By MIKE STOBBE, AP Medical Writer
January 25, 2007 - The percentage of American women getting mammograms has dropped slightly in the past few years, in what health officials say is a troubling sign that the battle against breast cancer is flagging.
The percentage of women 40 and older who said they had a mammogram in the previous two years dropped from 76.4 percent to 74.6 percent between 2000 and 2005, according to study released Thursday by the Centers for Disease Control and Prevention.
The rate had risen dramatically over the past two decades, from 29 percent in 1987, according to the American Cancer Society said.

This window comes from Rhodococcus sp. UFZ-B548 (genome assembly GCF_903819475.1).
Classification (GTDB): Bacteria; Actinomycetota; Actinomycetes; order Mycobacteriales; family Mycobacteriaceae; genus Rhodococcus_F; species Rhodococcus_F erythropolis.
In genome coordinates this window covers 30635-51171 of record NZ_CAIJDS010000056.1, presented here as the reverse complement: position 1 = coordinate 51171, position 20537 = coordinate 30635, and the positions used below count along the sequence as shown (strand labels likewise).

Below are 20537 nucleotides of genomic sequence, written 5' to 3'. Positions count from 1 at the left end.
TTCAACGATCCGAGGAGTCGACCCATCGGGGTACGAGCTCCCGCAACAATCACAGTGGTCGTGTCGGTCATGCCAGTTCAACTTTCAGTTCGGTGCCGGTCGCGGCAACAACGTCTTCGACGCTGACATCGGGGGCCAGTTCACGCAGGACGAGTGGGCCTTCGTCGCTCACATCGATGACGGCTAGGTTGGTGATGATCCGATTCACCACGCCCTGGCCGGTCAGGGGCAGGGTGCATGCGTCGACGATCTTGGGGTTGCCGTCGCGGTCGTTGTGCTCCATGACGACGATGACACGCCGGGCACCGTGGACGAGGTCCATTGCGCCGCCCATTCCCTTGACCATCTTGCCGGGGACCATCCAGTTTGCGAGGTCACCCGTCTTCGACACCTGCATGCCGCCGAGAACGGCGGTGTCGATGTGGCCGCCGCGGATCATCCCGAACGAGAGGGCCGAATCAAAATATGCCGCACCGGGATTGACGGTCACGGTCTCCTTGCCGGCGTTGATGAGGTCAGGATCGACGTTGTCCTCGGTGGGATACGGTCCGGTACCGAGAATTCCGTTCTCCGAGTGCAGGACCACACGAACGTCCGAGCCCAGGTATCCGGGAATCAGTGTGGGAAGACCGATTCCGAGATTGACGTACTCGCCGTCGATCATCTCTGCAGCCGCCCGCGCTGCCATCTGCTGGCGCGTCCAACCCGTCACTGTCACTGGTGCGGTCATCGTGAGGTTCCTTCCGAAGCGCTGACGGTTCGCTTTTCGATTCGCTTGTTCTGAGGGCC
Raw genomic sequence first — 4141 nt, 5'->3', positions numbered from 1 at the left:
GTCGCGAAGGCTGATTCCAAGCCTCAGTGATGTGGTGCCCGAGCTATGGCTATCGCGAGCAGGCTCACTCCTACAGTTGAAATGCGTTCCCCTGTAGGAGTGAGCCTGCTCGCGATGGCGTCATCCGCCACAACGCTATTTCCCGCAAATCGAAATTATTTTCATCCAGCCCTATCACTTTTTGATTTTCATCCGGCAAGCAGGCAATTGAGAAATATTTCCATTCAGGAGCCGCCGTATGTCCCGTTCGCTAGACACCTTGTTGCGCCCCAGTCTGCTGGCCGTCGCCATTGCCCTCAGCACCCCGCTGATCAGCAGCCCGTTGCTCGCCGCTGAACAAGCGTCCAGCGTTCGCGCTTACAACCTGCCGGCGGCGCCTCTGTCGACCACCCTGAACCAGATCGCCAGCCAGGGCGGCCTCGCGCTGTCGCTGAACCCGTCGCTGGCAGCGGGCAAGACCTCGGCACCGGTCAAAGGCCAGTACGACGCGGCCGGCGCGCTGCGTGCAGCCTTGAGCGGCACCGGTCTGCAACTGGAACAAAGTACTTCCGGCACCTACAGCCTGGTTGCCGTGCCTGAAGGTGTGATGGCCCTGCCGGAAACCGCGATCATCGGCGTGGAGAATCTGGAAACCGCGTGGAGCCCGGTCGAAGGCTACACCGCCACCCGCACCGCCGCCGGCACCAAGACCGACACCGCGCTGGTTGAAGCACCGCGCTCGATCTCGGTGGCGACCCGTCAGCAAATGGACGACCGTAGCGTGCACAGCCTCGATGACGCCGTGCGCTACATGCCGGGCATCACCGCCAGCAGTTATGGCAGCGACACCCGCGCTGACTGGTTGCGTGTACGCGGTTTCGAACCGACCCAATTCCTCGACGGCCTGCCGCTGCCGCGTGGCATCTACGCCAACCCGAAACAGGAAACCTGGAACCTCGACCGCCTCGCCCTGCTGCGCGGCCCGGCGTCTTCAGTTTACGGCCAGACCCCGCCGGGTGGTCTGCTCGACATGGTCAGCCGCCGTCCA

The decline of less than 2 percentage points may seem small, but it could be terribly significant, said Dr. Len Lichtenfeld, the cancer society's deputy chief medical officer.
If you consider that about 80 million U.S. women should be getting a mammogram every year, that means more than 1 million fewer women are getting the screening test, Lichtenfeld said.
And that may mean thousands of cases of breast cancer may not be diagnosed. Women whose breast cancer is caught early have more treatment options and a better chance of beating the disease.
The decline may also at least partly explain a recent drop in U.S. breast cancer rates: It may be that if fewer women are getting mammograms, fewer cases of breast cancer are being discovered.
Some researchers instead tied the drop in breast cancer to reduced use of hormones for menopause.